Practically from birth, we're taught by fairy tales that as long as we're pure of heart (and determined enough) that there will come a day when all our wishes will come true; everybody gets their happy ending. Though experience tells us that is anything but the case, we like to comfort ourselves with these tales -- so much so that over time even the stories themselves have gotten sanitized, their darker edges wiped away with a little fairy dust. "Into the Woods," Stephen Sondheim and James Lapine's beloved musical (and one of my personal favorites) casts a critical eye toward these stories, examining what other lessons might be gleaned from the stories we're told at night before the lights go out. Just as classic fairy tales are used to impart life lessons, "Into the Woods" has its morals as well, but the lessons it tells are that nothing is as simple as good versus evil, and "happily ever after" is not really a solution.
The musical fits in with the current resurgence of revisionist fairy tales, combining the characters of familiar Brothers Grimm stories: Cinderella (Anna Kendrick), Little Red Riding Hood (Lilla Crawford), Jack and the Beanstalk (Daniel Huttlestone), and Rapunzel (Mackenzie Mauzy), with an original story about a Baker (James Corden) and his Wife (Emily Blunt, the movie's true MVP, along with Chris Pine as Cinderella's Prince), who both long to have a child. As the story of the Baker and his Wife begins, they learn that the reason they haven't had a child is because of a curse placed upon their home by the Witch (Meryl Streep) next door. In order to get the witch to lift the curse, they must give her four specific items: a cow as white as milk, a cape as red as blood, hair as yellow as corn, and a slipper as pure as gold. And so they venture into the woods in search of the items, crossing paths with the rest of the characters, each in the midst of their own stories.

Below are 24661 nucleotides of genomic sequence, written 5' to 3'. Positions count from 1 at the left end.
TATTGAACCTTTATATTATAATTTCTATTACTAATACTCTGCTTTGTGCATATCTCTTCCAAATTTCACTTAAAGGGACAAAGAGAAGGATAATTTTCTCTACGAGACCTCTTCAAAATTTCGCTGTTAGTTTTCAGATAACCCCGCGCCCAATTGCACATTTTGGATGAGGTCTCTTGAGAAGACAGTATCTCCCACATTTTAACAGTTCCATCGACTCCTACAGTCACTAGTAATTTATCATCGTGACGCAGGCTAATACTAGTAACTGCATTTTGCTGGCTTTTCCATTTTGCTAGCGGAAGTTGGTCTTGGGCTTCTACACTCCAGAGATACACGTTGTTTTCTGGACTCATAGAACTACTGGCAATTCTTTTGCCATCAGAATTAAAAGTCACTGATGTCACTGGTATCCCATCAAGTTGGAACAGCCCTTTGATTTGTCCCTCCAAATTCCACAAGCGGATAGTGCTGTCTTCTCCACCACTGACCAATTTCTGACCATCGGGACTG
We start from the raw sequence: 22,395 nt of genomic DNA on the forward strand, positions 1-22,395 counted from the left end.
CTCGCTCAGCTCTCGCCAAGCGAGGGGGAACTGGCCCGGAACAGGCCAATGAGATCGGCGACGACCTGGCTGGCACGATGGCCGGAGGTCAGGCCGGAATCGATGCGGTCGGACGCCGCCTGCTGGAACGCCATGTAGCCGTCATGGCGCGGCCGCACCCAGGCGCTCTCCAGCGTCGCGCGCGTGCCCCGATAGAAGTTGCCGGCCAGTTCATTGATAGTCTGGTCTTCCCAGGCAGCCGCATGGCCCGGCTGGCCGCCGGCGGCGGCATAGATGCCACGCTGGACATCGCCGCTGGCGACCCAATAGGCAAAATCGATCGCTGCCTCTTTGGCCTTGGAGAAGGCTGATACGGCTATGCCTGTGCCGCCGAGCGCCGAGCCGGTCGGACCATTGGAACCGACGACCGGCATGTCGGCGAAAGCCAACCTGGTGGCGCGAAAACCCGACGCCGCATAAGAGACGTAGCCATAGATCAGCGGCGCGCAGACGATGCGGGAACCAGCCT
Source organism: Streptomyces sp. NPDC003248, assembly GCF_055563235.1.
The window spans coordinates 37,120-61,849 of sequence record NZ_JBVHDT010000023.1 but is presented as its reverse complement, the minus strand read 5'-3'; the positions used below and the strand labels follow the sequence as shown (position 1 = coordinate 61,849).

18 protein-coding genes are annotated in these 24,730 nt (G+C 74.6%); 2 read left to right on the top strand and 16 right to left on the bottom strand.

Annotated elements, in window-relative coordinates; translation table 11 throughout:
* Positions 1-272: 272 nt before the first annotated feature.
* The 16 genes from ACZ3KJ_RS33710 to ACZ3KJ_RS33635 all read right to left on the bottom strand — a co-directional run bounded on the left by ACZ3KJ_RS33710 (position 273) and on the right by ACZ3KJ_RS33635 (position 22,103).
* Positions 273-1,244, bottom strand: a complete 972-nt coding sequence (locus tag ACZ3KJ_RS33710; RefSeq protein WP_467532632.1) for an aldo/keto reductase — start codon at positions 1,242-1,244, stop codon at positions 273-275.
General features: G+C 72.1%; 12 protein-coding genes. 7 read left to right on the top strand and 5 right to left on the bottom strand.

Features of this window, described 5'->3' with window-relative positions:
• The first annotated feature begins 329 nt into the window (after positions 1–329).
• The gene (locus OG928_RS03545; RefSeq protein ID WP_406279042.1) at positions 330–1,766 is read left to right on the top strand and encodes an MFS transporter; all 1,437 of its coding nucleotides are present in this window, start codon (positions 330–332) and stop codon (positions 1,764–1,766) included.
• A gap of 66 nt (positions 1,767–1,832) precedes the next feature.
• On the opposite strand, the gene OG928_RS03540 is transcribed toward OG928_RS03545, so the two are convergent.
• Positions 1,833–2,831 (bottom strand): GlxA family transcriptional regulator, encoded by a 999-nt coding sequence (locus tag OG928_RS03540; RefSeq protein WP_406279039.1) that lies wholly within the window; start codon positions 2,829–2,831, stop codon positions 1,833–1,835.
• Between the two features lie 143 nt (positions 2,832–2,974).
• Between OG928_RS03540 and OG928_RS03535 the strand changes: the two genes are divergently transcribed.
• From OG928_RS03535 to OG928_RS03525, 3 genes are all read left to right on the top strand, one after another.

The first half of the musical sticks fairly close to the storylines we know, and by the end of the first act the good people get everything they desire, the bad ones get what they deserve. But where things get really interesting is in the show's decidedly darker second half, which follows the characters after their stories' traditional ending, as they discover that "happily ever after" comes with its own set of problems. This shift in tone has always been divisive, but this twisty second act is one of the reasons I love the musical so much. As everything becomes more muddled and unclear, the characters wade through murky moral questions, forced to deal with the consequences of their actions and the decisions they've made in pursuit of their goals.
"Into the Woods" is pure Sondheim; its complex themes are married to melodies as gnarled and twisty as its woodsy setting, and director Rob Marshall deserves credit for getting it to the screen intact. But throughout, Marshall demonstrates a frustrating lack of visual creativity that detracts severely from the things he gets right. Several musical numbers are clumsily staged, and despite opening up the setting, the film often feels as claustrophobic as if it were still contained to a stage. It's difficult not to wonder what a little movie magic from a more visually inventive director might have done for the material.